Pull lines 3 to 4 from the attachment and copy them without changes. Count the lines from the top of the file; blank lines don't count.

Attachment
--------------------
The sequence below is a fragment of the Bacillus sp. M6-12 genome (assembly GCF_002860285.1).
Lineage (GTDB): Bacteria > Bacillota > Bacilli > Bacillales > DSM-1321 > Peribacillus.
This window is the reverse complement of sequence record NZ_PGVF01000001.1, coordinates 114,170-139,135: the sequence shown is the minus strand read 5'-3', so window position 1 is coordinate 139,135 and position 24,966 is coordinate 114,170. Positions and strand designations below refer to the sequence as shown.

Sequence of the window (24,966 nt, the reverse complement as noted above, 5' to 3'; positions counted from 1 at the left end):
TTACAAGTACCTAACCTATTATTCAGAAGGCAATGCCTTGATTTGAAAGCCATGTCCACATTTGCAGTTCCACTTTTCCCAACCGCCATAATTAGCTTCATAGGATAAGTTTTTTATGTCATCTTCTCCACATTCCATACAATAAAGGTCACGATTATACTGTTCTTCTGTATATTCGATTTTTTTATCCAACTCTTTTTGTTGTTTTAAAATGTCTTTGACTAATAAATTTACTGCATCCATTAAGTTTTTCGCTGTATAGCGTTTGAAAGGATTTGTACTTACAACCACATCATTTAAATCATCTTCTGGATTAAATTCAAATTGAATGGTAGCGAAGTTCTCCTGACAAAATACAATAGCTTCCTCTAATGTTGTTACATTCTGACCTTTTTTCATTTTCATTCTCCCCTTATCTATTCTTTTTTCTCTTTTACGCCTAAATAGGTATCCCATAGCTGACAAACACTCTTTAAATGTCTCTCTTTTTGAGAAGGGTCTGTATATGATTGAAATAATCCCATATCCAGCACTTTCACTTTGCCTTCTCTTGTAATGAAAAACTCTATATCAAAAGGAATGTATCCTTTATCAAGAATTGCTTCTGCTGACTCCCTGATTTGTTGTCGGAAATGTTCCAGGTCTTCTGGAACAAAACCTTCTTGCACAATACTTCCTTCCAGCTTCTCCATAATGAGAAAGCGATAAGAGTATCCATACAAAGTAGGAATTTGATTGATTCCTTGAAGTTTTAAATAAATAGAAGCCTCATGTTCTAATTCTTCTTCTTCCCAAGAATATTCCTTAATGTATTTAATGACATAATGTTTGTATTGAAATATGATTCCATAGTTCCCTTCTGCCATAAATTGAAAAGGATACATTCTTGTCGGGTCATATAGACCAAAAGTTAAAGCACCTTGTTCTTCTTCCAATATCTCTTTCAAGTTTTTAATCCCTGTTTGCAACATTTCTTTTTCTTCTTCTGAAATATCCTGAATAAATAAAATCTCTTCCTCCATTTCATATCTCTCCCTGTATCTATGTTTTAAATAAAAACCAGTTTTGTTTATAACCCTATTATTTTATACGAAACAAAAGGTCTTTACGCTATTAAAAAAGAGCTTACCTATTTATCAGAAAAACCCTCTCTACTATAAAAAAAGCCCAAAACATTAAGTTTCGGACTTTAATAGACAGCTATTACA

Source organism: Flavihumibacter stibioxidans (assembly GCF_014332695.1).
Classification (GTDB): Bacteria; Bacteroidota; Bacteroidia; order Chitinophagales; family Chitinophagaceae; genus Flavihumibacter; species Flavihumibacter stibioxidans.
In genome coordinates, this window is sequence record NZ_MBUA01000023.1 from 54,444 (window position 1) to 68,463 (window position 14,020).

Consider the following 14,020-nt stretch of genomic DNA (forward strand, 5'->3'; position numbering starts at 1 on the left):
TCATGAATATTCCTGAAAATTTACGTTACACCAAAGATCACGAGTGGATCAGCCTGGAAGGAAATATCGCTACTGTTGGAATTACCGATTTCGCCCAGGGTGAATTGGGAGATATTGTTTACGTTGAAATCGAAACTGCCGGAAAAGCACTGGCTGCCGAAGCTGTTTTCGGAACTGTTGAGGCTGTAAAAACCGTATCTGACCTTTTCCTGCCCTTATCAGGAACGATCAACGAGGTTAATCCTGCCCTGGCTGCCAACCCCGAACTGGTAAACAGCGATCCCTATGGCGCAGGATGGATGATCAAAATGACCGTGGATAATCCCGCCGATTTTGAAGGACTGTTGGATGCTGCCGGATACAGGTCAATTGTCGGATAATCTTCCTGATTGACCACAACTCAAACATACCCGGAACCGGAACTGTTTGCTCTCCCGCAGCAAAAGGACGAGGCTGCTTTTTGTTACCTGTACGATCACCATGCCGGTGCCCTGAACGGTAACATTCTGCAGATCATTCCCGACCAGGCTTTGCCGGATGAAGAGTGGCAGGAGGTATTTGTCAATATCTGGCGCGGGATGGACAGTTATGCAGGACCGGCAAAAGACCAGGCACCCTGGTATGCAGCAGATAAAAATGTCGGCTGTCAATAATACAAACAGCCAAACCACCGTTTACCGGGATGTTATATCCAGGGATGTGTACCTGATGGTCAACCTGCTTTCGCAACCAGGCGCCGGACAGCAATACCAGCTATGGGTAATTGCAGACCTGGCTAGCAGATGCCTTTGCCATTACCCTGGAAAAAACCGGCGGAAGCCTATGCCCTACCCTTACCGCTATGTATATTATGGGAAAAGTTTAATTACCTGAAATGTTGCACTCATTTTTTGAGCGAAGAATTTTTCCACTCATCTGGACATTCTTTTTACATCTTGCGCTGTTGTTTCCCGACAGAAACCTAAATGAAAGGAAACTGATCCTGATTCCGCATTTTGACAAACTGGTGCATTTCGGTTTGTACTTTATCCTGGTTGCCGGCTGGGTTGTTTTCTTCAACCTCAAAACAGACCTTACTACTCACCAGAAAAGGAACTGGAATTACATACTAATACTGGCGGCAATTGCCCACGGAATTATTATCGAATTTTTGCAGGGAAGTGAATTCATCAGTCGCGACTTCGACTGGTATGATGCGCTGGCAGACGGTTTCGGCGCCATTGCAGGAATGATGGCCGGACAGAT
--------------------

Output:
This window is the reverse complement of sequence record NZ_PGVF01000001.1, coordinates 114,170-139,135: the sequence shown is the minus strand read 5'-3', so window position 1 is coordinate 139,135 and position 24,966 is coordinate 114,170. Positions and strand designations below refer to the sequence as shown.

Sequence of the window (24,966 nt, the reverse complement as noted above, 5' to 3'; positions counted from 1 at the left end):